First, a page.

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This is one of those feel good articles that doesn't say anything revolutionary yet manages to miss the point anyway.

To explain why it's possible for a cash-flush tech start-up to have homeless workers, it helps to know that the man I hired through Homejoy wasn't a Homejoy employee at all. That's because Homejoy doesn't employ any cleaners — like many of its peer start-ups, it uses an army of contract workers to do its customers' bidding.

So let me be a bit fair here -- I worked for a job shop for a period of time.  It was a convenient means for me to hawk programming services (which I'm fairly decent at) and have someone else handle all the bull**** other than doing the work and spending the money earned.

Of course for this intermediation I paid quite a price.  In fact, I paid several prices.  Let's list the more-obvious ones:

  • I got a lower hourly rate than I would have otherwise.  Nobody works for free, you know.  The job shop paid me my ask, but what they billed me at wasn't something I was entitled to know.  I did find out, but I had no control over it.

  • I got to pay all the taxes and fees that an employee doesn't see, but is part of his pay package.  Both halves of FICA and Medicare, for openers.  That one is obvious.  What's not-so-obvious are the other ones -- like health insurance.  At the time I did this I didn't have a need for it nor was there Obamacare, so I simply ignored it.  Had I been a W2 I would have likely been offered it and wound up with it as part of my "salary" whether I used it or not (I didn't.)  So not all of this was actual expense.  There was also workman's comp and unemployment insurance tax, which an employer must pay but a 1099 individual contractor does not have to pay.  That's great right up until you get hurt on the job, then you're ****ed, and if you get laid off you're not eligible for unemployment.  I suppose a server rack could have fallen on me, but it didn't.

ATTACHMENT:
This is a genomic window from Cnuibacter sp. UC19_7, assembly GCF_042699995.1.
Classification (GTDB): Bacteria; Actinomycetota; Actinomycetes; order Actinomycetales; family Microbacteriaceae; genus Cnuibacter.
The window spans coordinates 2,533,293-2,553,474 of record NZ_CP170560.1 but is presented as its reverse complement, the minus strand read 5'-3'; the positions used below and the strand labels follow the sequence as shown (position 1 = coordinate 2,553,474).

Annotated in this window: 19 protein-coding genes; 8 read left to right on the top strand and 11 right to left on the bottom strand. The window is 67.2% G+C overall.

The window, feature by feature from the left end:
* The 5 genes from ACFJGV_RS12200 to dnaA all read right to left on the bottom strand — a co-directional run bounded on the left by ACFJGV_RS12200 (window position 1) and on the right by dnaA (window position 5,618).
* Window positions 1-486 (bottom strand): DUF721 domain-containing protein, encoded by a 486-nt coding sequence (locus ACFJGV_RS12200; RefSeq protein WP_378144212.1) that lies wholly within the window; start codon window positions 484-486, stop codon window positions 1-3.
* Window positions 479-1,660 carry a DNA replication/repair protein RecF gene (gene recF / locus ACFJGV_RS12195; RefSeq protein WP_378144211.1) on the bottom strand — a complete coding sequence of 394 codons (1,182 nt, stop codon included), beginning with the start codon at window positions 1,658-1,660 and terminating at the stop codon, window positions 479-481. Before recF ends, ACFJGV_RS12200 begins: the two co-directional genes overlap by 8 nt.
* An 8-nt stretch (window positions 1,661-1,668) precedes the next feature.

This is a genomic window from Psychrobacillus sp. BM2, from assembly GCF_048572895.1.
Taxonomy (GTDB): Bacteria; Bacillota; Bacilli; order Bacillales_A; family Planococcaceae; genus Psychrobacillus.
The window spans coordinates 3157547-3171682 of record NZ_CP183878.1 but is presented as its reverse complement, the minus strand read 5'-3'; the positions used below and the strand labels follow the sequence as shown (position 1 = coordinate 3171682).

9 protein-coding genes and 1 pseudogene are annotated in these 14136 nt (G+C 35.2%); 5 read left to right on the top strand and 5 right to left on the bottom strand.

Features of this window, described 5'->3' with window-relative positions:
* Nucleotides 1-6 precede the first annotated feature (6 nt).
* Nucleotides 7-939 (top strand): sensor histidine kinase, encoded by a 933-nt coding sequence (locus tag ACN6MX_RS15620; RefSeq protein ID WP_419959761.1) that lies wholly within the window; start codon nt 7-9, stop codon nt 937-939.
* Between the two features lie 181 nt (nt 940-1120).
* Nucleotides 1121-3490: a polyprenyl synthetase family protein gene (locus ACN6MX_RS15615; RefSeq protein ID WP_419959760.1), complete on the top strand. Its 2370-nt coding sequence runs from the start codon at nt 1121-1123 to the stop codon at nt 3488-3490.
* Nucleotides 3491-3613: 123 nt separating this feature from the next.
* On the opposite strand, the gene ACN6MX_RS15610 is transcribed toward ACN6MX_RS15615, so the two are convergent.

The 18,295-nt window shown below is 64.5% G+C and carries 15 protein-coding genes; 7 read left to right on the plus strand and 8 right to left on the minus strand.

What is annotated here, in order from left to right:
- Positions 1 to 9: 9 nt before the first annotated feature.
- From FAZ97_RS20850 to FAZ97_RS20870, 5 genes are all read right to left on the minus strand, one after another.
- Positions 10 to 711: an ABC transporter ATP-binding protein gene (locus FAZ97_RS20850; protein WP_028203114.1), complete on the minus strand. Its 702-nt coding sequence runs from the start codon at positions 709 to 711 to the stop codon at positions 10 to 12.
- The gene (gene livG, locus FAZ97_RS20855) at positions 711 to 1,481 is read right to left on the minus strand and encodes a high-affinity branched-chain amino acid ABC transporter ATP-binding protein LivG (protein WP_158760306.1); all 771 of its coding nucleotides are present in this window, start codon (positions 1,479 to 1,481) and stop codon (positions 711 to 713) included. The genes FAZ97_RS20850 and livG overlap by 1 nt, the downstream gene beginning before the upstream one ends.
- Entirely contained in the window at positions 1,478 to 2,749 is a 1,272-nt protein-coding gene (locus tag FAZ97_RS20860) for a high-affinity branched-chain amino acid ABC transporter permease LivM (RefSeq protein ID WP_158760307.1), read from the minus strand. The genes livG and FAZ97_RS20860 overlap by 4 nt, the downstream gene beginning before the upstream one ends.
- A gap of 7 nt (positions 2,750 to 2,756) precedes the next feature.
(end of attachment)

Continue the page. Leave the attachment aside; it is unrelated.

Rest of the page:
• I don't have any of the alleged "protections" of an employee.  The job requires deliverables, not time put in.  Big difference.  You wind up doing 80 hours in a week?  Tough ****.  Oh, and since you're 1099 there's no overtime either; your billing rate is your billing rate.  Period.  I used to snicker when some of my staff at MCSNet would bitch about being assigned hours way beyond 40, usually during trade shows and such when it was all hands on deck!  Heh, it's a lot of extra work and it may be an imposition on your personal life but you're getting paid time and a half for it, and it's not because I want to, it's because it's the law that I must!  You work 60 hours, which is a lot, you earn double your usual wage -- and you want to bitch?  I can only say "shut up and pay me *******!" in response to those complaints, because I would have given my left ball for time and a half when I was doing 1099 work -- or when I was exempt.  Ditto on any sort of seniority or protection against a canceled project (yeah, that happens a lot too) or simply because the guy that is running the project decides one day that he wants someone with***** to look at.  You're gone, period, and good luck suing.  At will states have few protections against being fired just 'cause I wanna, but as a 1099 you have zero protection against that.  About the only thing you can do is contract blocks of billable hours, which (for a sizable discount) you can sometimes get a client to take. If they ****can you before the block is consumed they have to pay you for the rest, but trust me, the discount demanded for that isn't usually worth it.

I never did this when I ran MCSNet, although it was tempting more than once.  The reason is that it was my money on the line without having venture funds or an IPO under my belt -- and there is a significant risk of the IRS coming back at you and trying to reclassify everyone.  If that happens you're ****ed and done, and what usually perks up their eyebrows is when one of your 1099s fails to file or pay taxes and they go trying to figure out where to the get the money from.

The worst part of a reclassification is that it is retroactive for a good period of time and even if the 1099 guy filed and paid his FICA, Medicare and income tax if they win you'll get assessed it anyway, and you can't claw it back from him!  So the government basically gets to double-dip you, and what they're dipping is long, hard, and dry.  You figure out where they dip it.  Then they'll take Round #2 out of your ass for unemployment and workman's comp, retroactively as well.  This can very easily put you out of business immediately, considering that you think you transferred that cost to the 1099 guy when in fact you basically overpaid him in the amount of those assessments -- pay that likely makes your firm retroactively uneconomic and destroys it.